It’s rare that a creative approach is abundantly apparent when it comes to political social media. This is surprising as it’s fair to say that we do see some nice creative via more traditional channels. Here’s a recent Facebook update from the Tories:


A big nasty chunk of text that eventually leads people off to an article. Inspiring. Here’s an example of a more creative approach from Labour:


Still not staggeringly creative, but some effort has been made at least. That said, across the board, there’s little evidence of creativity at play. Why is this? Well, I bet the parties with the budgets to allow it are channeling their funds into agencies that bring their outdoor, press etc advertising to life, leaving social media and the wider digital world at the bottom of the pile. It’s rare that even when there’s a nicely creative campaign offline that is transfers well to the pixelated world (in a political context). This shouldn’t be the case, integration has to be in place. This issue could well be influenced by the agencies themselves taking a ‘business as usual approach’.

Two reasons that I feel may well be key contributing factors. This leads me on nicely to the following question…

Does social media actually matter in politics?

That is a big question! There’s no doubt that social media is a valid way to reach voters and in particular the younger voting demographic, however there’s little data out there that truly defines its influence on voting decisions. That data would indeed be very hard to gather without a survey of a wide sample of voters. At one point in the 2014 Scottish Independence Referendum, social media would have suggested a win for the Yes campaign in the region of a 70% vote. We know that didn’t happen.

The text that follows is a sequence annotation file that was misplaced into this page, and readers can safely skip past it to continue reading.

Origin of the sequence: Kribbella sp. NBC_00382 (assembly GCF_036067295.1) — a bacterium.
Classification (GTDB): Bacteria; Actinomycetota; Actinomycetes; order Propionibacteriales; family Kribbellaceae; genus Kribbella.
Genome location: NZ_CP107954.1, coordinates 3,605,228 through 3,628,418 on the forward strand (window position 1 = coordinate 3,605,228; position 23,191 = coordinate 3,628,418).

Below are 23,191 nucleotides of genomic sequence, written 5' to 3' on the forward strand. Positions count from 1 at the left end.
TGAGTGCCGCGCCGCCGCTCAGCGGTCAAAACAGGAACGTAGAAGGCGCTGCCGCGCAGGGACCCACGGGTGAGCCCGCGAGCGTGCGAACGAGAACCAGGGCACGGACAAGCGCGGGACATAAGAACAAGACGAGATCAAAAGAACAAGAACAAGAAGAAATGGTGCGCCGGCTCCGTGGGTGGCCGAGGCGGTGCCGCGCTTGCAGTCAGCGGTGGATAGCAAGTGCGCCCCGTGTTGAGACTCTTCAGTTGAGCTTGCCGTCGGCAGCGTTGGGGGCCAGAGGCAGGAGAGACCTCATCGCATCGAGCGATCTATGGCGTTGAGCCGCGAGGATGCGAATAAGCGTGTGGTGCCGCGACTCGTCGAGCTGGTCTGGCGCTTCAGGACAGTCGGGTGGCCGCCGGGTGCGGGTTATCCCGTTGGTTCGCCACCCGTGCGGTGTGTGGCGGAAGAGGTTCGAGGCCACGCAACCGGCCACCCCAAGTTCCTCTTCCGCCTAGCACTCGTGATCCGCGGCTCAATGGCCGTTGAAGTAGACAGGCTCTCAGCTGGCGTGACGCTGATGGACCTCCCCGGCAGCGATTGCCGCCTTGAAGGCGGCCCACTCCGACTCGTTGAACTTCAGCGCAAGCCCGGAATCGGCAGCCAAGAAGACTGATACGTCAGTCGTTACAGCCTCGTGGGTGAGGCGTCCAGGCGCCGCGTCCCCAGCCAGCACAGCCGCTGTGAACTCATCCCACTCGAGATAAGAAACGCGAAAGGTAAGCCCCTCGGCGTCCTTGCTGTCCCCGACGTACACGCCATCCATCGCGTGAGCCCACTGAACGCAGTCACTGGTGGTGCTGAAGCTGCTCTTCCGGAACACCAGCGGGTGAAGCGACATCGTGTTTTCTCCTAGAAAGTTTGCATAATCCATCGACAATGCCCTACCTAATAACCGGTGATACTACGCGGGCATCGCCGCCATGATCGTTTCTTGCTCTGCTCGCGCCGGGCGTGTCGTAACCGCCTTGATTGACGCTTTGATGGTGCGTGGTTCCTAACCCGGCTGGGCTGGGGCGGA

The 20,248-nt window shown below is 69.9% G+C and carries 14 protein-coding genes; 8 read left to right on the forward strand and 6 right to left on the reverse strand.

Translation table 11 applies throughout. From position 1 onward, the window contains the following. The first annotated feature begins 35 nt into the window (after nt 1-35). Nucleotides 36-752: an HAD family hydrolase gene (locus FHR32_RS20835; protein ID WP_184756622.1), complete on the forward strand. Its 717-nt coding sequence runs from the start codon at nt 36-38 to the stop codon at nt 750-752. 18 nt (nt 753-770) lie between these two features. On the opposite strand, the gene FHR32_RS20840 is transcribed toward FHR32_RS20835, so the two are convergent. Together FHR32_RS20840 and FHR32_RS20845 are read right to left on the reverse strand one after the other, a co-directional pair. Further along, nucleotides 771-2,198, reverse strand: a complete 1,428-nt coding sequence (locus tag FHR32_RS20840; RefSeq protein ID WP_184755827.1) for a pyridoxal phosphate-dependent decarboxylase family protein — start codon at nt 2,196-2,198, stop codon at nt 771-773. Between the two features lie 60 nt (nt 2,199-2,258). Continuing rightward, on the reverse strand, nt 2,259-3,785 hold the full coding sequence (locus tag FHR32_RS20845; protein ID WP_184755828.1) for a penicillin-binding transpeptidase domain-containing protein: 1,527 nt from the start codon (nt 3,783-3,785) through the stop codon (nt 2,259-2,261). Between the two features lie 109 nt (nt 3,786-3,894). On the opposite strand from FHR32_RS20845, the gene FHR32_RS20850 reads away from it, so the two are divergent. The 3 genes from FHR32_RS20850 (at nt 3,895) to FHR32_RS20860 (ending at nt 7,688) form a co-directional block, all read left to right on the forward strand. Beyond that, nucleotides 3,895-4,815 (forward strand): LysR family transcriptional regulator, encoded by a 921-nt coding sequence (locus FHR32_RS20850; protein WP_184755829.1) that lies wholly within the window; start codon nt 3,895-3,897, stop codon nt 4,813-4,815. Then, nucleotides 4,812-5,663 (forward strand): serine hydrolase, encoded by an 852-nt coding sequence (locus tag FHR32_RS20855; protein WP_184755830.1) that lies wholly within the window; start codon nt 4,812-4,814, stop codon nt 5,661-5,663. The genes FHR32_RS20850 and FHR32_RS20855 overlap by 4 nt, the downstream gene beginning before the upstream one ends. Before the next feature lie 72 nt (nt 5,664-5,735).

That would suggest that social perhaps isn’t an accurate barometer of opinion. During that Indy Ref, I repeatedly took to Twitter to ask people if social media was playing a role in their decision making – the majority of responses stated that while it wasn’t a major factor, it did open them up to opinion and content that they would otherwise not have been exposed to. A discovery tool perhaps.

I asked the same question this morning:

Granted that isn’t a huge sample, but the responses are mainly negative. Thanks for taking the time to respond folks.

It’s well known that Obama’s social media campaign played a part in his win, but there’s little science to back that up. The over-riding feeling for me is that social media should play a major part in people’s decision making process, however, the way it’s handled by the parties (certainly within the UK), does little to offer value and a genuine resource for those that need input. Will it change? Well, many people are billing this General Election as the first true ‘social media election’. I don’t think we are there yet.

What do you think? Is social media playing a part in your decision making process? Are you influenced more by other forms of media?